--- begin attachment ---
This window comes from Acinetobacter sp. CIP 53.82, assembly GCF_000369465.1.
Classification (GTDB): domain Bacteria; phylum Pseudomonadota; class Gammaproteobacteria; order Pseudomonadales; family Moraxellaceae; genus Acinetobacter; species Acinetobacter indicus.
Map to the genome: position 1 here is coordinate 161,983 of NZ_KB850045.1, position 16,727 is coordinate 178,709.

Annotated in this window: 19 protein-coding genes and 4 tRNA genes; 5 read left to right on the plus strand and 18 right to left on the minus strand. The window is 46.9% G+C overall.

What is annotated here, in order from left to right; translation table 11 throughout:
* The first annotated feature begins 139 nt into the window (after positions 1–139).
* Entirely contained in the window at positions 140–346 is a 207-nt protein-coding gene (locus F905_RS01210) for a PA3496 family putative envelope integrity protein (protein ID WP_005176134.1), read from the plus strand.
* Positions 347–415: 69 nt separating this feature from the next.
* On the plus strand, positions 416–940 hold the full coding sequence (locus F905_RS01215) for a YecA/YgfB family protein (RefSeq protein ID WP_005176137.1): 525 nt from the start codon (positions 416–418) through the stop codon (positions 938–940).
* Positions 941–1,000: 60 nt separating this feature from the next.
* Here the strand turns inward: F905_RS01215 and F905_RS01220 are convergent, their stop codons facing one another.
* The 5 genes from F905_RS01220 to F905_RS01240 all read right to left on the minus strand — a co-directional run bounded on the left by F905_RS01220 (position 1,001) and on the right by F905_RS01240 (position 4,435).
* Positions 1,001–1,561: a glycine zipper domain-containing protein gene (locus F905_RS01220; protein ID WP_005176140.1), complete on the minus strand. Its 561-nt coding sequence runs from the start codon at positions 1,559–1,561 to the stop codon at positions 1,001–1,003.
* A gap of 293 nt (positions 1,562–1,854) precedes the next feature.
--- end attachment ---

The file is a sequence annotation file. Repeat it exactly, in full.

This window comes from Acinetobacter sp. CIP 53.82, assembly GCF_000369465.1.
Classification (GTDB): domain Bacteria; phylum Pseudomonadota; class Gammaproteobacteria; order Pseudomonadales; family Moraxellaceae; genus Acinetobacter; species Acinetobacter indicus.
Map to the genome: position 1 here is coordinate 161,983 of NZ_KB850045.1, position 16,727 is coordinate 178,709.

Annotated in this window: 19 protein-coding genes and 4 tRNA genes; 5 read left to right on the plus strand and 18 right to left on the minus strand. The window is 46.9% G+C overall.

What is annotated here, in order from left to right; translation table 11 throughout:
* The first annotated feature begins 139 nt into the window (after positions 1–139).
* Entirely contained in the window at positions 140–346 is a 207-nt protein-coding gene (locus F905_RS01210) for a PA3496 family putative envelope integrity protein (protein ID WP_005176134.1), read from the plus strand.
* Positions 347–415: 69 nt separating this feature from the next.
* On the plus strand, positions 416–940 hold the full coding sequence (locus F905_RS01215) for a YecA/YgfB family protein (RefSeq protein ID WP_005176137.1): 525 nt from the start codon (positions 416–418) through the stop codon (positions 938–940).
* Positions 941–1,000: 60 nt separating this feature from the next.
* Here the strand turns inward: F905_RS01215 and F905_RS01220 are convergent, their stop codons facing one another.
* The 5 genes from F905_RS01220 to F905_RS01240 all read right to left on the minus strand — a co-directional run bounded on the left by F905_RS01220 (position 1,001) and on the right by F905_RS01240 (position 4,435).
* Positions 1,001–1,561: a glycine zipper domain-containing protein gene (locus F905_RS01220; protein ID WP_005176140.1), complete on the minus strand. Its 561-nt coding sequence runs from the start codon at positions 1,559–1,561 to the stop codon at positions 1,001–1,003.
* A gap of 293 nt (positions 1,562–1,854) precedes the next feature.